Technology cannot solve all of Africa’s problems, but it can help with many
AT LUNCHTIME IN Mombasa, Kenya’s humid port city, groups of men gather in the shade for the day’s bunge la mwananchi (people’s parliament), where they debate the latest news and politics. Everyone takes his turn to discuss whether the local governor is any good, or whether a group of men arrested on charges of drug-smuggling should be extradited to America. Then the debate turns to economics. “Why should we export all of our tea to Britain?” asks one man. “It is because of the law of comparative advantage,” retorts another. “How will Kenya ever be able to catch up with the rich countries in Europe and America?” To this, nobody has an answer.
That tech and innovation can play a big role in making some countries richer than others is not in question. About half the differences in GDP per person between countries are due to differences in productivity. Countries that encourage their firms to innovate, and that invest in educating their people and pushing the boundaries of science, generally grow richer than those that do not. Yet the hope that ideas and technologies would flow across borders like air and be adopted by poor countries, letting them catch up quickly, has been realised only in part of the world.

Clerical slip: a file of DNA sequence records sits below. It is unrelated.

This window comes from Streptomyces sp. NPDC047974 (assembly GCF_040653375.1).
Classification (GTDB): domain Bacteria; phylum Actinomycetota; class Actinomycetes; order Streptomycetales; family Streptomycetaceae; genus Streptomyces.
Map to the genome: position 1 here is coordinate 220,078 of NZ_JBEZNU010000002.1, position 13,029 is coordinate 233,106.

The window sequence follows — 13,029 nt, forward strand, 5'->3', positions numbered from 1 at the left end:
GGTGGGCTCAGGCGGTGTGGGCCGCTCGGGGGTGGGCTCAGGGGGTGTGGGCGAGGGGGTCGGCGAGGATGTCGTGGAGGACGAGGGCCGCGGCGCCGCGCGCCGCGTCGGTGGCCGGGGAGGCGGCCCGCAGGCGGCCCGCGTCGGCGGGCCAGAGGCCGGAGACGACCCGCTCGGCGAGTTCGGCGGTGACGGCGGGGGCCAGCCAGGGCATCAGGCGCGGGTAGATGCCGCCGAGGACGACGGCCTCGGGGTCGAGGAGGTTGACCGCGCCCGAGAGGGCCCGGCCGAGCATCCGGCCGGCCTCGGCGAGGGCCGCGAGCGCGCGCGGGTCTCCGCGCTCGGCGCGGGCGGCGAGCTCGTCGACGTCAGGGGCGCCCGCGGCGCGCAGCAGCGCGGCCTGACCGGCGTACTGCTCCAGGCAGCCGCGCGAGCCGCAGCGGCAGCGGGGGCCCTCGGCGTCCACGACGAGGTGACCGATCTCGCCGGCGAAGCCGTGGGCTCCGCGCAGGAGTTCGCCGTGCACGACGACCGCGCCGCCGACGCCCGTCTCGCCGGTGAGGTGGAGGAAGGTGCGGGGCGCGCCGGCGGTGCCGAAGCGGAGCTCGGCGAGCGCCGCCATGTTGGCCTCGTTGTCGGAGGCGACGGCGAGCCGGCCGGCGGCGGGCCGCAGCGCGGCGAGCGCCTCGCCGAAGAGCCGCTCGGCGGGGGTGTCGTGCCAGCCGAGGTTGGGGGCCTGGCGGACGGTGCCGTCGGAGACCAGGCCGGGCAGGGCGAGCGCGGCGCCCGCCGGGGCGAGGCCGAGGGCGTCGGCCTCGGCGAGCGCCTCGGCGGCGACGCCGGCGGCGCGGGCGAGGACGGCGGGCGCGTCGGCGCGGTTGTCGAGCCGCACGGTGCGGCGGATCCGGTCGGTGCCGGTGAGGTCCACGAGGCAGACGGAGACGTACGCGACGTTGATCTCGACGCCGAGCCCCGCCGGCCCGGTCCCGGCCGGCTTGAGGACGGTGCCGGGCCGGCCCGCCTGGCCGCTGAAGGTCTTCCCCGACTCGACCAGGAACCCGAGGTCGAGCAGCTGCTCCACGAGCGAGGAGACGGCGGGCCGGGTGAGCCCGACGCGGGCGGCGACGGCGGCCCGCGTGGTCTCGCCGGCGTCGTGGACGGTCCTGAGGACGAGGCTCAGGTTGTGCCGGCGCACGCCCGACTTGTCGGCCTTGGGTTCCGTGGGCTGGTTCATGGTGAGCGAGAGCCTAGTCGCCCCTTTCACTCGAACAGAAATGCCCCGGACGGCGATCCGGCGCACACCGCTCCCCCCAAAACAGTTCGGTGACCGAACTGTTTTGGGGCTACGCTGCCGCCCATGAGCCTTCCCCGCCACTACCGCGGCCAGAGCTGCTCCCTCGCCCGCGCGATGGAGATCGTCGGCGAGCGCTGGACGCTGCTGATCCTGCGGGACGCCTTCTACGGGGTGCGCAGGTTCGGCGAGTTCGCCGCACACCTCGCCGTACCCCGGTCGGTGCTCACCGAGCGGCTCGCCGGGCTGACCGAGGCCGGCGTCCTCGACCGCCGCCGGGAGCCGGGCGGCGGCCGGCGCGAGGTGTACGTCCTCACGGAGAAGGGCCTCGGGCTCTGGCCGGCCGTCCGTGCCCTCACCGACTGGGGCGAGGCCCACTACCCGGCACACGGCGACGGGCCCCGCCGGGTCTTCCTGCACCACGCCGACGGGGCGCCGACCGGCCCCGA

Photo courtesy of Neil Palmer.